• Danaa
        April 8, 2012, 1:14 pm

        “Atzmon’s writing that I am calling antisemitic to be about how Jewish Israelis are educated, and in no way does he set out to explain that.”

        No. but that’s not what his book was about. And as I said above, I do feel he would have strengthened his case by making it clear that Israel is a country of Judaens now nt of Jews. His attitudes and take aways from the Israeli system have been amply alluded to in other articles he wrote over the years (no links now but these are easily found).

        “The whole act of bringing “Jewish Marxists” into the picture doesn’t exactly indicate Atzmon is only talking about Zionists and neoconservatives.”

        You are parsing now. You take something said in one place in the article, combine with another, and what do you get? an “anti-semitic” goulash.

        Were the rest of us to do what you do on everything every last one of us would be a proven “anti-semite”. That this is not done to us all is only because we are not the ones out there promoting a book.

        Sorry, andrew r, but with this sample of cherry-pickin’ you have shown yourself to be a theologian, not a critic to be taken seriously. If that’s all the other critics of GA have, he should be rejoicing all the way to the bank. What you just did is the hallmark of trolls everywhere: pick “zionists and neo-conservatives” in one place, draw attention to the “Marxists” in another place, then bingo! combine the two as “proof” that Atzmon was talking about “all” Jews. Is that the essence of your case?

        Since you evidently did not make any case at all, I hereby request that you retract the “anti-semitic” flag you attached to Gilad. Personally I believe you should be standing in the little boys corner for at least 5 hours for the offense of libel.

      • Annie Robbins
        April 8, 2012, 1:27 pm

        so we’re to accept the premise that jewish anti-gentile attitudes led to and justified both the inquistion and the holocaust?

        i hope you aren’t talking to me, i don’t even want to go there.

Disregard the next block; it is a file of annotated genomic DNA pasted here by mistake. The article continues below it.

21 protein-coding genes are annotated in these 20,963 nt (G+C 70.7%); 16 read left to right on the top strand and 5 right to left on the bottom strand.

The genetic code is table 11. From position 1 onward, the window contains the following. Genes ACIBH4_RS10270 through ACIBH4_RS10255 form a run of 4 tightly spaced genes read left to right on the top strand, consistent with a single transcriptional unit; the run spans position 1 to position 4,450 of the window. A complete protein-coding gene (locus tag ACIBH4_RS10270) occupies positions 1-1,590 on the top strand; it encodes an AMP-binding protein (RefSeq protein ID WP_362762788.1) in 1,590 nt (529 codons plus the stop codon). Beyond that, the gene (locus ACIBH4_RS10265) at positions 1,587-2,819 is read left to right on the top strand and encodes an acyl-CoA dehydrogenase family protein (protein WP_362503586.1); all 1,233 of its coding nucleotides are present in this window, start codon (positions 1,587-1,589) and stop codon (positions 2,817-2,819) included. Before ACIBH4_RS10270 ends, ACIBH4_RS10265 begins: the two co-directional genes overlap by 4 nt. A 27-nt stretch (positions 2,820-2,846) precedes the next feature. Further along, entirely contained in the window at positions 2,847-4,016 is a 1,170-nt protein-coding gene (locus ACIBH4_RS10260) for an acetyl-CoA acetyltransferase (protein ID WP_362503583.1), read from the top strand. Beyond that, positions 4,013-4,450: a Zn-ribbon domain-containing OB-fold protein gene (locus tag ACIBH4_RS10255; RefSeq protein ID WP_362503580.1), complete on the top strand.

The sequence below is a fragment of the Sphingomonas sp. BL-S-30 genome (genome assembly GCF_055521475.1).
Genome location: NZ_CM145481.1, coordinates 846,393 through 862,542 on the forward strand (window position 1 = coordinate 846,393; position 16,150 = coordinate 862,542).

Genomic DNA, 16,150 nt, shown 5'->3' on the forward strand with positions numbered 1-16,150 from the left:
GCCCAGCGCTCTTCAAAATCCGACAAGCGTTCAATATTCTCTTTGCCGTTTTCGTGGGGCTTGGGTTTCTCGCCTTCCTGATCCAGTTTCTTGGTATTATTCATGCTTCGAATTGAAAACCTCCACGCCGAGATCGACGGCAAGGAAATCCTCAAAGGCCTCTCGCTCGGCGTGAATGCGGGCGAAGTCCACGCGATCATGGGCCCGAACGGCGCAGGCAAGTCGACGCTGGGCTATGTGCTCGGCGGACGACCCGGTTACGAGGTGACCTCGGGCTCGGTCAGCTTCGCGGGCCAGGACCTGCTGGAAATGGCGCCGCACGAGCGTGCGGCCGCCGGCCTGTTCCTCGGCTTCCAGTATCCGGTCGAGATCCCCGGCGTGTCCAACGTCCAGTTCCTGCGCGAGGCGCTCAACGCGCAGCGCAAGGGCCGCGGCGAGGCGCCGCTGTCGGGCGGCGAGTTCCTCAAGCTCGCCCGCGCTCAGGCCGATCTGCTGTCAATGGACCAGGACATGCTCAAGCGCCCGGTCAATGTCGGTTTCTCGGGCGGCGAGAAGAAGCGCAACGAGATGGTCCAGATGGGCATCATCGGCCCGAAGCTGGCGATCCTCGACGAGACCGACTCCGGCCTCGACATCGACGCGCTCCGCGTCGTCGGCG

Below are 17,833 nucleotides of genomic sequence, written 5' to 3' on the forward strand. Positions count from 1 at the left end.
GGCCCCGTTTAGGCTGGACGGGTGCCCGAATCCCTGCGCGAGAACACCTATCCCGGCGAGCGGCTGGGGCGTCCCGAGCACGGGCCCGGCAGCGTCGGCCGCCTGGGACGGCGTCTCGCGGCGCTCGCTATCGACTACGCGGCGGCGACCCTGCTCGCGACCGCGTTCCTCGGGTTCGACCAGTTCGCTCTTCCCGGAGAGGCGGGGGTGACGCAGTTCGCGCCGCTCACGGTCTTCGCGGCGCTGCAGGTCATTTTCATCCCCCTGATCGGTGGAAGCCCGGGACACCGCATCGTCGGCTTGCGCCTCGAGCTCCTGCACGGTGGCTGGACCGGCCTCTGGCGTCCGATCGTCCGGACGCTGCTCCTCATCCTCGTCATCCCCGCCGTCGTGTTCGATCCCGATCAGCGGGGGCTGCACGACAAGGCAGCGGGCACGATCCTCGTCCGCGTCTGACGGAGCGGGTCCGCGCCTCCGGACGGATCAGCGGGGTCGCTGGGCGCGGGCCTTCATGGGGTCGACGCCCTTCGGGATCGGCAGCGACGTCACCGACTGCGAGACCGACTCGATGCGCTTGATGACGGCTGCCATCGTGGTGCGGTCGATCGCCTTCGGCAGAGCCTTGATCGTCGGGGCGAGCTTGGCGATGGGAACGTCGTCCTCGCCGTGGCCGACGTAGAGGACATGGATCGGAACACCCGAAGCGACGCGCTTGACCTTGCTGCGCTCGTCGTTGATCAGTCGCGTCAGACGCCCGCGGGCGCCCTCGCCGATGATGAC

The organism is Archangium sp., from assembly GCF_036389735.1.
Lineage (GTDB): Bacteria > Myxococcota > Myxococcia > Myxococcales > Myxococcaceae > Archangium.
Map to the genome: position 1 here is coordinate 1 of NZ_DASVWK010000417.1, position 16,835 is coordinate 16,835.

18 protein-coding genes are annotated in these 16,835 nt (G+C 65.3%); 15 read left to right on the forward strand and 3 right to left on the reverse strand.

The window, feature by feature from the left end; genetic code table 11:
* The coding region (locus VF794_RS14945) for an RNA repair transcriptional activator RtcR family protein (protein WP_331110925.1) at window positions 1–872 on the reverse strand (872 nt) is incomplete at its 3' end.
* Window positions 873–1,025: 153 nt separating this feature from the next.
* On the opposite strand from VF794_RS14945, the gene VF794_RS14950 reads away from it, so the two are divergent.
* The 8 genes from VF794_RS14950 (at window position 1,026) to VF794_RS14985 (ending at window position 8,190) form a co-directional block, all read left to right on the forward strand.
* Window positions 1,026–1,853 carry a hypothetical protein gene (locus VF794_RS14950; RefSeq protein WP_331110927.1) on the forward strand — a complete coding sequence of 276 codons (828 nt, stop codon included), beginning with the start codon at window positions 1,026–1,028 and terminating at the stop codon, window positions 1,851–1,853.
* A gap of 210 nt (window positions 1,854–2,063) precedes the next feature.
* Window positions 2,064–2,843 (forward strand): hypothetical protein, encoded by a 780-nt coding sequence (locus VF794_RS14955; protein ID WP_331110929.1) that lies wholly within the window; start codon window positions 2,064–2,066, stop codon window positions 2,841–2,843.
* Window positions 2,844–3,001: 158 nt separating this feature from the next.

• yourstruly
        April 8, 2012, 1:54 pm

        no annie, atzmon’s premise, not yours

      • tree
        April 8, 2012, 2:05 pm

        so we’re to accept the premise that jewish anti-gentile attitudes led to and justified both the inquistion and the holocaust?

        No, and that wasn’t what Atzmon said.

        For a study of anti Semitism to become scholarly and valuable, instead of merely a form of hyper-emotional hysterical ranting, the researcher would also be advised to first assume that, perhaps, anti Jewish feelings might well have root causes which could be rational, and could be explained and understood — yet not justified — in terms of causality and reason.

        Instead of assuming that the Goyim are just a bunch of crazy blood thirsty lunatics that periodically just went mad again and again throughout history in their dislike for Jews, the scholars would rather be advised to look for the root causes that may well have lead to an anti Semitic event, ideology or text.

        That second paragraph resonates with quite a few “anti-semitism” studies and comments I’ve seen. And it coincides with the Israeli experience, which cannot comprehend the hostility felt towards Israel by its neighboring Arabs because, as Atzmon states,

        (t)hese countless studies on anti Semitism rarely look into the causes, and rarely try to understand why anti Semitism arose in so many places throughout history.

        Instead of elaborating on the causes that may lead to anti Semitism, the discourse on anti Semitism is a unique chronological account that only ‘starts to tick’ as soon as an ‘anti Semitic’ event is detected. Everything prior to that is a blank slate – and so we are left, once more, none the wiser as to why people ‘turned against the Jews’ yet again.